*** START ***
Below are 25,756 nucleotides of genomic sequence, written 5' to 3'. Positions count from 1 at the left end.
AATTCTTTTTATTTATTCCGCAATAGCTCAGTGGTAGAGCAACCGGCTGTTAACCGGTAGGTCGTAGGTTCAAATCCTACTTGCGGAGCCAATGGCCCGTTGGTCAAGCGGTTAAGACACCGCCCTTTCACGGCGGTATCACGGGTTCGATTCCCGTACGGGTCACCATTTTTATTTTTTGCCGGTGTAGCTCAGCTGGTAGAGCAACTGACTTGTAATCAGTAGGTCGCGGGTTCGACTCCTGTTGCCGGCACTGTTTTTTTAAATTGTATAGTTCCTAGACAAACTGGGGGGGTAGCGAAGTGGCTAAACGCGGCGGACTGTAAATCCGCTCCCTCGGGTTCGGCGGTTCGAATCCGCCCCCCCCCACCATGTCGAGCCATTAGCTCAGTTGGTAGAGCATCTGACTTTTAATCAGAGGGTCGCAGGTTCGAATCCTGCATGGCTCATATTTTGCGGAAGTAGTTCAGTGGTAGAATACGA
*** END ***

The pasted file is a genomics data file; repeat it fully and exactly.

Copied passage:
Below are 25,756 nucleotides of genomic sequence, written 5' to 3'. Positions count from 1 at the left end.
AATTCTTTTTATTTATTCCGCAATAGCTCAGTGGTAGAGCAACCGGCTGTTAACCGGTAGGTCGTAGGTTCAAATCCTACTTGCGGAGCCAATGGCCCGTTGGTCAAGCGGTTAAGACACCGCCCTTTCACGGCGGTATCACGGGTTCGATTCCCGTACGGGTCACCATTTTTATTTTTTGCCGGTGTAGCTCAGCTGGTAGAGCAACTGACTTGTAATCAGTAGGTCGCGGGTTCGACTCCTGTTGCCGGCACTGTTTTTTTAAATTGTATAGTTCCTAGACAAACTGGGGGGGTAGCGAAGTGGCTAAACGCGGCGGACTGTAAATCCGCTCCCTCGGGTTCGGCGGTTCGAATCCGCCCCCCCCCACCATGTCGAGCCATTAGCTCAGTTGGTAGAGCATCTGACTTTTAATCAGAGGGTCGCAGGTTCGAATCCTGCATGGCTCATATTTTGCGGAAGTAGTTCAGTGGTAGAATACGA